WEST RIDGE — In last few months, Chicago and surrounding suburbs have seen an influx of new neighbors — about 200 families seeking refuge from ethnic violence in their home country of Myanmar.
Many of these Muslim Rohingya political refugees have resettled in West Ridge, particularly with the April opening of the Rohingya Cultural Center of Chicago at 2740 W. Devon Ave.
The center now is trying to raise $3,500 for a summer soccer league. So far, only $50 has been donated toward the cause, but additional help would be "extremely" appreciated, according to the group's organizer.
Nasir Zakaria, executive director of the cultural center, wrote in a GoFundMe plea that the team had already raised $200 to play an initial game against a team from Mexico (they won), but could use donations for uniforms, shoes and league fees.
"We see participating in the local soccer league as a way to keep our young people focused on positive things like teamwork, mutual cooperation and physical exercise and keep them out of trouble," Zakaria wrote.
Though the number of Rohingya settlers has increased in recent months, Zakaria said the group has been represented in Chicago for about the past two years — specifically in West Ridge, where Zakaria said they have felt "welcomed."
Rohingya Muslims living in Myanmar, once called Burma, are the religious minority in the Buddhist-led nation and have been persecuted since the early 1960s.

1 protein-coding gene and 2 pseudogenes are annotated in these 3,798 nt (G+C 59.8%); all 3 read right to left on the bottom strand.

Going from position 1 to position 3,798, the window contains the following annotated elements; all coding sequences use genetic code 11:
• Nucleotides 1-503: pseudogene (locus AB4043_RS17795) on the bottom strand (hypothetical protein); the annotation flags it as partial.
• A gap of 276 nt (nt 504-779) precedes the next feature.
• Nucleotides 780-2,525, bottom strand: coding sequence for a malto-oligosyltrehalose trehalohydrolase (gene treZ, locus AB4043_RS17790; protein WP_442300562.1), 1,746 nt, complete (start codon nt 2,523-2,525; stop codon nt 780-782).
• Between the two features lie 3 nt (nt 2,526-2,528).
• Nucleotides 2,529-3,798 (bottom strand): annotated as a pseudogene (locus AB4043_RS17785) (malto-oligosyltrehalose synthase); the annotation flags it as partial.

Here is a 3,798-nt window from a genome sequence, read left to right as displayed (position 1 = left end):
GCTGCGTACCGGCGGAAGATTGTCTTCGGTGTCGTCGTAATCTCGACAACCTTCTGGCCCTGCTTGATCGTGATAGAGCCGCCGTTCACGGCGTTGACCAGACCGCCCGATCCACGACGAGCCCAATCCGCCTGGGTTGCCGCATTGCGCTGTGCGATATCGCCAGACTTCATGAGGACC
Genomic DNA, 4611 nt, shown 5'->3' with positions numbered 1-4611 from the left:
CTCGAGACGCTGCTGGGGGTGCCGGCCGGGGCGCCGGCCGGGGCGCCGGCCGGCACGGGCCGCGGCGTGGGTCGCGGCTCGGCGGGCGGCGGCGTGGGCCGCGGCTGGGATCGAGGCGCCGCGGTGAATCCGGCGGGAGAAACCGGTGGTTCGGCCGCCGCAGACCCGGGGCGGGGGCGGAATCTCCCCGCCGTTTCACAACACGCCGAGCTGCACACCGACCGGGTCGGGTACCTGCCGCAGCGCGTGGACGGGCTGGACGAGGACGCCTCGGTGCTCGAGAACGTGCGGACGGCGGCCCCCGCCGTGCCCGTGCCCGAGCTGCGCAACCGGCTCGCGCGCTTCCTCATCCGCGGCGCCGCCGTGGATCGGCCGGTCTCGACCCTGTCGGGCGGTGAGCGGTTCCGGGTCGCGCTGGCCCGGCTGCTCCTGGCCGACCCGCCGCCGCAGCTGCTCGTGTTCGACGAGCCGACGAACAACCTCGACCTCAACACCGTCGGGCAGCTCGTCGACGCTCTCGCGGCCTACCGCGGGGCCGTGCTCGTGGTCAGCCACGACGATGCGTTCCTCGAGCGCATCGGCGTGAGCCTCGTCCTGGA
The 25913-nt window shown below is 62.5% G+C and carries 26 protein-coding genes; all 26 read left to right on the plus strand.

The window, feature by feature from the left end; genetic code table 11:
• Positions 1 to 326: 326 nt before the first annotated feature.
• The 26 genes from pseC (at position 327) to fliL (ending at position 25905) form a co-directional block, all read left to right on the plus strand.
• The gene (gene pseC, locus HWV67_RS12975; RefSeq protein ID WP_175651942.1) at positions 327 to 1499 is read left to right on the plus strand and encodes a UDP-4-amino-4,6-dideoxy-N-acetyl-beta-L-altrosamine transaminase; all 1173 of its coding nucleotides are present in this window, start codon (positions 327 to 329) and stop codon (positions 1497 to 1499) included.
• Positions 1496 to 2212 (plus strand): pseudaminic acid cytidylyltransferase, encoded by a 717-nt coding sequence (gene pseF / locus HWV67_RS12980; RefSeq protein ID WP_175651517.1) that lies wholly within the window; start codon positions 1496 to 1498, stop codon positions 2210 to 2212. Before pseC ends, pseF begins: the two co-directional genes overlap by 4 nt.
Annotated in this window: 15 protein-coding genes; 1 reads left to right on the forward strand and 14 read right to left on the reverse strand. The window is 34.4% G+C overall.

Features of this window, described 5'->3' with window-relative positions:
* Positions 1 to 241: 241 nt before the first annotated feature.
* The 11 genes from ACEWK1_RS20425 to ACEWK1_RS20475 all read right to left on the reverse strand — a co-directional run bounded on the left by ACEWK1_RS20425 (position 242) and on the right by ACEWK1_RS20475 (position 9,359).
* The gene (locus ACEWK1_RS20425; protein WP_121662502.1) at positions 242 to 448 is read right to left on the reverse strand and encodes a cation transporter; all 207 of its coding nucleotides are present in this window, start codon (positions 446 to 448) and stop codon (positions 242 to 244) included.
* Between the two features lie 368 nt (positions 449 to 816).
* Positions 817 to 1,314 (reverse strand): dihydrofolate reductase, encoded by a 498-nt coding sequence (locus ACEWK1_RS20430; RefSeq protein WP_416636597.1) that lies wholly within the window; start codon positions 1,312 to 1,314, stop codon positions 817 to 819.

In 2013, conditions worsened as tensions grew between the two groups and many Rohingyans were forced into camps, causing many to flee.
Rohingya Muslims are considered "the most persecuted refugee group in the world," according to the Zakat Foundation of America, a religious nonprofit aimed at humanitarian efforts.
The groups said many Rohingya people were considered "stateless and deprived of basic human rights."
The cultural center provides lessons in learning English and computer classes, and has helped them adapt to life in the United States.
The soccer league will not only provide a fun outlet, but also to continue to become a part of the community.
"We hope to make them proud of our athletes' abilities, since we feel we represent the wider community as well as the Rohingya," Zakaria wrote. "It is very important to us as future American citizens to give back to our new neighbors and our new country.
"We want to give our young people a fresh start and set them on the right path."
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